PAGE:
Samaraweera: The Mr. Cricket of Sri Lanka | Sunday Observer

Samaraweera: The Mr. Cricket of Sri Lanka

Thilan Samaraweera
Thilan Samaraweera

The Observer-Mobitel Schoolboy Cricketer of the Year has always been the prime target of many schoolboy cricketers. Winning such a mega event would definitely change the destiny of a deserving personality.

This year’s Observer-Mobitel Schoolboy Cricketer of the Year is going great guns with the all-important first team matches reaching its peak with the annual big matches also being played.

We have been talking about some of the top schoolboy cricketers of yesteryear from Ranjan Madugalle, the former Royal College, NCC and Sri Lanka captain. Among the others we featured were Arjuna Ranatunga, Roshan Mahanama, Asanka Gurusinha, Marvan Atapattu, Muttiah Muralitharan and Kumara Dharmasena.

Today, we recall the great features of another top cricketer - Thilan Thusara Samaraweera who won the Observer-Mobitel Schoolboy Cricketer of the Year twice in 1995 and 1996. Born on September 22, 1976 in Colombo, Samaraweera is a product of Ananda College who later played for Sri Lanka.

He played for the national team as a permanent member in the Test squad and was in the side primarily for his rock solid right-handed batting. He was also a capable off spinner. He later excelled as the batting coach of the national team. He also served as the fielding coach of the Kolkata Knight Riders in the Indian Premier League 2018.

The latest in that ever-increasing distinguished club is former Sri Lanka Test batsman turned international coach Samaraweera.

“I’m happy about my Test average. Among the Sri Lankan batsmen I am third behind two of our greatest batsmen,” he was quoted as saying. “The highest-pressure match I ever played in was the World Cup semi-final game at the Premadasa Stadium. There were 35,000 plus spectators who came to support us. But we lost some quick wickets and the response from spectators were unacceptable. When I looked up at the dressing room, I saw tail-enders Ragana Herath, Lasith Malinga, Mendis and Murali. To get them all out you only need an over at times. Thankfully Angelo and I remained not out and finished the game in our favoir,” he has said.

He paid a glowing tribute to former captain and Observer Schoolboy Cricketer (1980 and 1982) Arjuna Ranatunga. “He used to be such a great example in my first years in at SSC. I mean, here was this guy who was a huge personality in international cricket. Even for a club game, he gets there early. He plays the game in an intensity you wouldn’t believe. In the SSC team, only two players avoided getting an earful from him as captain at that time – me and Marvan Atapattu,” he was quoted as saying. Samaraweera, under the guidance of head coach – another former Sri Lankan batsman Chandika Hathurusinghe, had done a great job in fine-tuning the skills of Bangladesh. As the batting consultant of the Bangladesh team, Samaraweera had proved his class.

Samaraweera has a proven track record as a classy batsman right from his school career at Ananda College, Colombo. His outstanding performances in successive years earned him the Observer Schoolboy Cricketer of the Year titles in 1994 and 1995.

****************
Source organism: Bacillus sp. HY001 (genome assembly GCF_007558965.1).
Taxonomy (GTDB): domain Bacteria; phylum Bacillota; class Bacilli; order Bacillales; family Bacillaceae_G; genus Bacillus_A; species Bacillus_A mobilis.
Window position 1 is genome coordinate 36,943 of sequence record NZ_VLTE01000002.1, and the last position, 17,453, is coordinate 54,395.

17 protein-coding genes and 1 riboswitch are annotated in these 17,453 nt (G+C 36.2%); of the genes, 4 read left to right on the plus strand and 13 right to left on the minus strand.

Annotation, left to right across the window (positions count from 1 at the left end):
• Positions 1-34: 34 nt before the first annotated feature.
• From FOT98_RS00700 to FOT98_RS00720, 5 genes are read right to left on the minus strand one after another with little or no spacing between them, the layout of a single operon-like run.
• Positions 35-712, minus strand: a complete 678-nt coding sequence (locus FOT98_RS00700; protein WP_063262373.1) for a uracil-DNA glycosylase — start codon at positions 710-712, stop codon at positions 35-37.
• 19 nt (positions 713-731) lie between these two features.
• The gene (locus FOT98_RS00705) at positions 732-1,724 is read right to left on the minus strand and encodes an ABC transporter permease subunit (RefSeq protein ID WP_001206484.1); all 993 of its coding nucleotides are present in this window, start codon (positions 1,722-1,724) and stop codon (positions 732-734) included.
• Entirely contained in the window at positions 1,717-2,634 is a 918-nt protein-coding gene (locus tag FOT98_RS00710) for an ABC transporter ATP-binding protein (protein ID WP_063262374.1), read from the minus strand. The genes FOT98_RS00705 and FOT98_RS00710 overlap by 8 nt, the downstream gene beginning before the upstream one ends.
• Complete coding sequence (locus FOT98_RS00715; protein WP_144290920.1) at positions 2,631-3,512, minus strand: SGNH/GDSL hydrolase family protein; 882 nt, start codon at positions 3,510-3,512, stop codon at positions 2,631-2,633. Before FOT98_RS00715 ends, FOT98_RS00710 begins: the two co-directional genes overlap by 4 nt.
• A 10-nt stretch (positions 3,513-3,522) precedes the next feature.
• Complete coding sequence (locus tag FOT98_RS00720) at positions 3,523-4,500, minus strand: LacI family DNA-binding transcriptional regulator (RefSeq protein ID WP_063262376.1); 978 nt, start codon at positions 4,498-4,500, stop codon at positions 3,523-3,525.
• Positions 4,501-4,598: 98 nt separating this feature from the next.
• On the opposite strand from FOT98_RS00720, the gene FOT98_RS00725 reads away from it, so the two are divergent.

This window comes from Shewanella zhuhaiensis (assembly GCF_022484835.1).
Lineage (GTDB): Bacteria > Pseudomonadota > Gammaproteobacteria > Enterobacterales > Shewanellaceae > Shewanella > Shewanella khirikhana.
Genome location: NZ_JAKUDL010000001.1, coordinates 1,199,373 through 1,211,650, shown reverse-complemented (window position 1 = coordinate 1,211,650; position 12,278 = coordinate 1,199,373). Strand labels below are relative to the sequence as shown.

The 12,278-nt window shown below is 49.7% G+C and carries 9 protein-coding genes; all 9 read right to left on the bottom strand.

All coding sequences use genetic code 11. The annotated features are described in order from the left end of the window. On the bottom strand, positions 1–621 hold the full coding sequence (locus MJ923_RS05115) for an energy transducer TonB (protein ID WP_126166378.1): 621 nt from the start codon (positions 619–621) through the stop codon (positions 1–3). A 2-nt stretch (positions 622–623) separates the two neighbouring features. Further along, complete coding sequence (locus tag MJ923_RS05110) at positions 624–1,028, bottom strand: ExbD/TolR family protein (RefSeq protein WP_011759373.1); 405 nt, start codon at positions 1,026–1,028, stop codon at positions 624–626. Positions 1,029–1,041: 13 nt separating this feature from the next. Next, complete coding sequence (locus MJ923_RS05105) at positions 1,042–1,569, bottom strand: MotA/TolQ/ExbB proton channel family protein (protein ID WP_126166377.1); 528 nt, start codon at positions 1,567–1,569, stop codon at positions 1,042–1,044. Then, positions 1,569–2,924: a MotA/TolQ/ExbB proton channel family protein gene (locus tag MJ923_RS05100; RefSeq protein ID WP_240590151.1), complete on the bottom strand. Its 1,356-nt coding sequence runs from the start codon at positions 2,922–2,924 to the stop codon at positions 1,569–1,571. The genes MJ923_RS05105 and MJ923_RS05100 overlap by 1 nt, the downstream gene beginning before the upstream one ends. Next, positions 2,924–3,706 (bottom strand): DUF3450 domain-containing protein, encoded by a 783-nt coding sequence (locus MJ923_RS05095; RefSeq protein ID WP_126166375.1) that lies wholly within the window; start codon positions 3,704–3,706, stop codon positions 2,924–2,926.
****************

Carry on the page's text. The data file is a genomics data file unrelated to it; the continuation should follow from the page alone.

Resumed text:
In the four decade long history of the Observer Schoolboy Cricketer of the Year contest, only six players have been fortunate enough to win the coveted award twice each and exactly half of them had been from Ananda.

Heading that elite band of cricketers is Sri Lanka’s World Cup winning captain Arjuna Ranatunga (1980 and 1982). Besides Samaraweera and Ranatunga, Roshan Mahanama (Nalanda -1983 and 1984), Lahiru Peiris (Ananda - 2004 and 2005), Bhanuka Rajapaksa (Royal - 2010 and 2011) and Charith Asalanka (Richmond - 2015 and 2016) have won the Observer Schoolboy Cricketer of the Year title twice each.

In less than three years after winning the title for the second time, Samaweera made his Sri Lanka debut in the Champions trophy ODI against India in Sharjah on November 6, 1998.

Although he did not get an opportunity to bat, he had Indian wicket keeper bat Nayan Mongia (51) as his first ODI scalp.Samaraweera’s Test debut too had been against India but on a memorable note. He made a debut Test century in Sri Lanka’s third Test against India at the SSC ground in August/ September 2001. Coming in as No.8 batsman, Samaraweera made 103 not out on his debut, facing 175 balls in a 201-minute stay, hitting ten fours. Samaraweera was the fourth Sri Lanka batsman to score a century in the home team’s first inning of 610 for 6 declared with Marvan Atapattu (108), Mahela Jayawardene (139) and Hashan Tillakaratne (136 not out) giving a torrid time to the Indian bowlers.

Despite making his debut, Samaraweera showed the class of a seasoned batsman and was associated in an unfinished 194-run partnership for the seventh wicket with Tillakaratne as Sri Lanka emerged victorious by an innings and 77 runs. Samaraweera’s rock-solid batting and tantalizing off spin bowling enabled him to cement his place in the Test team.

Representing Sri Lanka in 81 Tests, Samaraweera aggregated 5462 runs with 14 centuries and 30 fifties. In fact, he is among the top Sri Lankan batsmen who had maintained an impressive Test average of 48.76. Although Samaraweera was better known as a Test batsman, he had also represented Sri Lanka in 53 ODIs with a top score of 105 not out.

The 42-year-old had been working with some Australian Test players ahead of their 2016 tour to Sri Lanka, in his brief consulting stint at Australia’s National Cricket Centre in Brisbane. In 2013, he had a successful season with Worcestershire in the English county championship and made a top score of 144 not out against Leicestershire at Leicester on August 28, 2013. 

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